Bay Area grapples with COVID reopening
As the Bay Area continues its bumpy reopening process, going back to work has rarely been so fraught with anxiety.
Will you need to wear a mask? What will team meetings look like? Can you have lunch with co-workers in the breakroom? What should you wear?
It’s enough to give anyone back-to-work jitters.
“They know it’s going to be different,” said Dennis King, executive director of the Hispanic Chamber of Commerce and Small Business Development Center in Silicon Valley. “They’re not quite sure how yet.”
With COVID cases declining and vaccination rates rising, many people who have been working from home for the last 15 months now face the prospect of an imminent return to the office. And those who have been reporting to essential businesses this whole time, toiling behind facemasks, layers of plexiglass and other safety barriers, may soon see some of those protections change — or even vanish entirely.
State regulators are still trying to figure out what COVID precautions will be mandated in California workplaces, after rescinding rules that would have required all workers to wear a mask if one person in the room was not vaccinated, and on Friday proposing new rules that would allow vaccinated workers to remove their masks. In the meantime, employers are busy re-thinking everything from workplace layouts to company social events to employee schedules.
Don’t expect to jump right back into traditions like gossiping around the water cooler, gathering in the breakroom for lunch or sharing a communal pot of coffee. There may be new germ barriers between your desk and your neighbor’s. And meetings may consist of half the participants sitting around a conference table in the office, with the rest dialing in on Zoom from home.
Many employers are allowing work-from-home to continue a few days a week, said Melissa Rea, director of programs and marketing for the Concord Chamber of Commerce.
“You talk to one person and they are ‘No way. I want to work from home, this is how I feel comfortable working,’” she said. “But we’re hearing a lot of ‘When can we get back out? When can we start networking?’”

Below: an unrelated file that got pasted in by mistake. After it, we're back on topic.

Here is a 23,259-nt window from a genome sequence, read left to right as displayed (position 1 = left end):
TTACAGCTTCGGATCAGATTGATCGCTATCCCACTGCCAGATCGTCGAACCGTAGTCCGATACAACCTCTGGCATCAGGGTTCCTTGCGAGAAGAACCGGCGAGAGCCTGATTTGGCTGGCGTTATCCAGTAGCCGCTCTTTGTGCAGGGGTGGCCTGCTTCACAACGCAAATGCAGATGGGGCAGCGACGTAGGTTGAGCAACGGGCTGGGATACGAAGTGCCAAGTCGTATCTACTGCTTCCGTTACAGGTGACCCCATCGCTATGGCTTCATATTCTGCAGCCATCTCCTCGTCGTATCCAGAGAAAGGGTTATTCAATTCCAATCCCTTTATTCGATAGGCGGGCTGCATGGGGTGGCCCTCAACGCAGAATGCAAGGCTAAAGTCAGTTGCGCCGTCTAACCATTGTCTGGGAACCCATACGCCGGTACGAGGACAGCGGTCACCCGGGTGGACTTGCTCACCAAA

Lili Henry, a San Francisco-based personal stylist, has seen demand for her services increase by as much as 75% over the past month as people look for back-to-work wardrobes. After wearing sweatpants for more than a year, and in some cases outgrowing their old professional clothes, many are hoping new attire will boost their confidence and quell their anxiety about leaving the house, Henry said.
“People are seeing it as a new start,” she said. “Almost like it’s going back to school.”
At Velo3D, a Campbell-based company that makes 3D printing technology, employees were given a choice earlier this year — get a COVID-19 vaccine or quit.
“If you don’t want to do it, you don’t have to work (here),” said CEO Benny Buller, who outlined his bold stance in a USA Today opinion piece. “I just want you to be protected and make sure you’re not infecting the rest of my team.”
All but two of the company’s roughly 120 employees got the shot, Buller said. One was exempted for medical reasons, and the other resigned rather than get inoculated.
The last of Velo3D’s vaccinated employees will reach full immunity Monday, which means masks will come off.
George Lahlouh, who co-owns two downtown San Jose bars, is taking a different approach. Workers at Paper Plane and Miniboss must continue to wear masks for the foreseeable future, even if they are vaccinated — no matter what the state rules say.
“We don’t really have anything to work off here,” Lahlouh said. “This is unprecedented. And we definitely don’t want to make the staff feel unsafe.”
Customers are a different story. After debating using wristbands or hand stamps to tell who is vaccinated, Lahlouh will probably ask un-vaccinated patrons to keep their masks on, and rely on the honor system for enforcement. To protect the bartenders, he won’t allow customers to sit at the bar.
At Facebook, a company known for its free, gourmet meals, the famed cafeterias are closed for now. The company reopened its Menlo Park headquarters at 10% capacity last month, and will require masks and weekly COVID testing as people continue to return to the office.
To reduce the spread of germs, Palo Alto-based GSR Ventures got rid of its shared coffee machine. Instead, employees of the venture capital firm can help themselves to single-serving canned lattes from the fridge, said partner Sunny Kumar.
The firm plans to implement a hybrid work week, where employees come to the office a few days a week, and work from home a few days. To help bridge the gap between those who are in the office and those at home, GSR plans to improve its video conferencing technology and convert an office into a designated video conferencing room.
New apps also are helping with the transition. Companies are using startups such as Eden Workplace and Envoy to let employees book desks before coming into the office, ensuring the workspace doesn’t get too crowded. Workers also can use apps to record their vaccination status and work schedule.
For many people who soon will be returning to the office, there is a certain amount of anxiety.
“Coming to the office, they’re going to have to learn once again how to interact with each other,” King said. “It’s been more than a year where they’re essentially isolated. So they’re going to have to redefine their social experience — whether they have coffee breaks together, how they interact and what kinds of meetings take place.”